Benjamin Hornsby, Ph.D. & Hilary Davis, Ph.D.Keynote Speaker

    Benjamin Hornsby, Ph.D.
    Associate Professor, Vanderbilt University Medical Center (United States)

    Ben Hornsby is an Associate Professor at the Vanderbilt University School of Medicine. His research focuses on hearing loss-related communication difficulties and their impact on quality of life in of adults and children with hearing loss. His current research examines relationships between hearing loss, mental effort, and fatigue.

    Hilary Davis, Ph.D.
    Pediatric and Educational Audiologist, Vanderbilt University School of Medicine (United States)

    Hilary Davis is a pediatric and educational audiologist at the Vanderbilt Bill Wilkerson Center. She provides consultative educational audiology support to local school districts in the Nashville area. She has also partnered with researchers in the Listening and Learning Lab to assess listening-related fatigue in school-age children with hearing loss. She uses the Vanderbilt Fatigue Scales in school evaluations to support the students she serves.

    Understanding and Managing the “Fatigue factor” in Children with Hearing Loss

    Compared to those with typical hearing, adults and children with hearing loss must often work harder mentally when trying to listen and understand speech. Growing research evidence suggests this need for extra effort, attention, and concentration while listening increases their risk for developing fatigue. When fatigue develops in response to listening difficulties, it is often referred to as listening-related fatigue. This presentation introduces the construct of listening-related fatigue and describes recent research highlighting its relevance for those with hearing loss, with a particular focus on children with hearing loss. We will also introduce the Vanderbilt Fatigue Scales, a suite of subjective measures designed to assess listening-related fatigue in adults and children with hearing loss. The scales can be used for research, clinical, and educational purposes. Finally, while systematic research in this area is limited, we will discuss possible mitigation strategies for reducing the impact of listening-related fatigue in those most affected.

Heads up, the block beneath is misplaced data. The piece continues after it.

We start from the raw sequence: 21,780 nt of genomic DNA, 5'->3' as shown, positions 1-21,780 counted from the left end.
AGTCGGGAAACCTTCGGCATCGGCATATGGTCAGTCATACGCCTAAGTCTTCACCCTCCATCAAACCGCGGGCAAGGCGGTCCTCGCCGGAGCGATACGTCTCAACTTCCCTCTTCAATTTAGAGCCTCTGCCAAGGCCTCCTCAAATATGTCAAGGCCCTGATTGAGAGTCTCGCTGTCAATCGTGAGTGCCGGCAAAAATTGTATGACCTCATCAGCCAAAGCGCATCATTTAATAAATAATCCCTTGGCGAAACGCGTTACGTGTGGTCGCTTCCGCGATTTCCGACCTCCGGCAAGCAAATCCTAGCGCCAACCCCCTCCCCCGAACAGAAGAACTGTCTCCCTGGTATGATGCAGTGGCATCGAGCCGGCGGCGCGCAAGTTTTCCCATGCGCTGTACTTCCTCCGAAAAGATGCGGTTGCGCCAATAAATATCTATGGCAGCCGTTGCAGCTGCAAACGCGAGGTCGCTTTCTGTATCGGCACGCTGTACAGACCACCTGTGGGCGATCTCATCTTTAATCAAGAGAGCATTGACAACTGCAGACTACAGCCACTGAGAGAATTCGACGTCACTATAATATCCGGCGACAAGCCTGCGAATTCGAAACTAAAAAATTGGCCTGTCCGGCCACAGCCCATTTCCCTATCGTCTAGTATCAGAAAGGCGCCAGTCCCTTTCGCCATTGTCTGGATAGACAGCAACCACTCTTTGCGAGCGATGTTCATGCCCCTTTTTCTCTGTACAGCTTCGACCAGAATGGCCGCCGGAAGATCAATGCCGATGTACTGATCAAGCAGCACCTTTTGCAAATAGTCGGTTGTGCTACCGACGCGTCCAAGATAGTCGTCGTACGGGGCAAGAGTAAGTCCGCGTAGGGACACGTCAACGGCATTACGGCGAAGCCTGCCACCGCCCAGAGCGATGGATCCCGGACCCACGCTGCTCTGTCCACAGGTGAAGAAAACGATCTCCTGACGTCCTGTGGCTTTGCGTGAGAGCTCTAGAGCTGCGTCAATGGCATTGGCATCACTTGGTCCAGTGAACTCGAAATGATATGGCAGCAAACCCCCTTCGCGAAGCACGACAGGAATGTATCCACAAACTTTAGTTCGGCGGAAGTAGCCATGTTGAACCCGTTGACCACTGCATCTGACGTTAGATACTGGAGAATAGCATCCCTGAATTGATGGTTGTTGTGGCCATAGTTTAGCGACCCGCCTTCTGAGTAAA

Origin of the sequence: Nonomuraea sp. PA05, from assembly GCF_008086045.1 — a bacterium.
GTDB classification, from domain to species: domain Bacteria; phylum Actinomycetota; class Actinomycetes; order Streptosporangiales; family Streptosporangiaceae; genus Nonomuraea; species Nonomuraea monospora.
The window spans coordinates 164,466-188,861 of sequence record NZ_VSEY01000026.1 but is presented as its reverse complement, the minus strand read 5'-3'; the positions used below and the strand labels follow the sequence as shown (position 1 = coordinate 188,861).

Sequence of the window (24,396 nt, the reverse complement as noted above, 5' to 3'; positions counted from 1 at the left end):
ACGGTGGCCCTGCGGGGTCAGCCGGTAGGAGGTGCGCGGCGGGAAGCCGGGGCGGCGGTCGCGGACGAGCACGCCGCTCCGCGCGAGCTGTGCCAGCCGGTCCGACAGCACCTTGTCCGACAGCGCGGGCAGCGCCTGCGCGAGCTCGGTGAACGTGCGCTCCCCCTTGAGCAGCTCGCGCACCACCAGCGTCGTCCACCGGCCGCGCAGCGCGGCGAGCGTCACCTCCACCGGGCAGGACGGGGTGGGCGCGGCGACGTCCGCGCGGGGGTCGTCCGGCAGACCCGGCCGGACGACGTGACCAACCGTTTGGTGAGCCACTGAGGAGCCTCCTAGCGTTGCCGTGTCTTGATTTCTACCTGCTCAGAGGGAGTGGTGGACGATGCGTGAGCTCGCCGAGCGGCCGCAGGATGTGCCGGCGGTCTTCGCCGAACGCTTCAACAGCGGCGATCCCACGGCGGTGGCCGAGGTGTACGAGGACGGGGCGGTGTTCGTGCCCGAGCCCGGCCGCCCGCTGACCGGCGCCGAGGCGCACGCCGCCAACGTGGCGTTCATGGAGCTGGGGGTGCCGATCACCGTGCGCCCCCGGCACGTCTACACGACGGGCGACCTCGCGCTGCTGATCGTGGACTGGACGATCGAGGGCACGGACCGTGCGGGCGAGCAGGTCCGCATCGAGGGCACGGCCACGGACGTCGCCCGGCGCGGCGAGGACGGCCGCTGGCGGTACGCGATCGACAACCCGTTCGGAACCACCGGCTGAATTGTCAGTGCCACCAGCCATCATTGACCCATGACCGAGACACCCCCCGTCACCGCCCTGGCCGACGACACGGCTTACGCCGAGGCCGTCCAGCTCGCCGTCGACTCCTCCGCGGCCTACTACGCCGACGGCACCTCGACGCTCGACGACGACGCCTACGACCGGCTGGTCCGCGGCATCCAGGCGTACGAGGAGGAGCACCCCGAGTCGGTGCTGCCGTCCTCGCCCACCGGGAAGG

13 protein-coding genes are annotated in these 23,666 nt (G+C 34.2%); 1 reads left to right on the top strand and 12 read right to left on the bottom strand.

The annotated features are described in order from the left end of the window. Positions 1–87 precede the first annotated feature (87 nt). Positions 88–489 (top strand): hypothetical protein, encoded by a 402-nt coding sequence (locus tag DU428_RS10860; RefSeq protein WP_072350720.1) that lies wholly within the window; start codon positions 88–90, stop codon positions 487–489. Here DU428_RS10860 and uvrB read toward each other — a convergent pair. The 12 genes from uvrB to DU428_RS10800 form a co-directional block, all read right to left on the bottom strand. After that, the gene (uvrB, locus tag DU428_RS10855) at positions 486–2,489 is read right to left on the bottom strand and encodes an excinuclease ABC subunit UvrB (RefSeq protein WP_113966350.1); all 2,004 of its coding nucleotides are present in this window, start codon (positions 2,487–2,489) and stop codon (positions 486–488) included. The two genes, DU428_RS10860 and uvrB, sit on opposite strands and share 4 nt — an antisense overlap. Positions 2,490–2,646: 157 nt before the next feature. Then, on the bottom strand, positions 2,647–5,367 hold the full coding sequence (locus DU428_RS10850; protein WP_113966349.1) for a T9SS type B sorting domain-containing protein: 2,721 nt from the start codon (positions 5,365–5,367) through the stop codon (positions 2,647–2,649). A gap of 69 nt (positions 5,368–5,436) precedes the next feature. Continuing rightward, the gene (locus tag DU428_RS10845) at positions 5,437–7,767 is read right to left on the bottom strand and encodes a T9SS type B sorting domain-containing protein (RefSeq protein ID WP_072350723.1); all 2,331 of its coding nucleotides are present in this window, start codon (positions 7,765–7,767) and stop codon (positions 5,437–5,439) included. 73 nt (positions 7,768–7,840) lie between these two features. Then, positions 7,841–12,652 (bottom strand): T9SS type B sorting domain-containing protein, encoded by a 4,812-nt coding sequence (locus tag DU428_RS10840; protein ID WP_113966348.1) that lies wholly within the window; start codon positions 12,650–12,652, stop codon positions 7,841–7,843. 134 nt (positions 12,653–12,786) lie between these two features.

By the end of this session, learners will be able to:

    1. 1. Define fatigue, listening-related fatigue, and their psychosocial consequences.
    2. 2. Describe why having a hearing loss may increase the risk for fatigue and its negative effects.
    3. 3. Discuss how the Vanderbilt Fatigue Scale can be used to identify individuals with hearing loss who may be experiencing severe listening-related fatigue.
    4. 4. Describe potential strategies for reducing the impact of fatigue in those populations.
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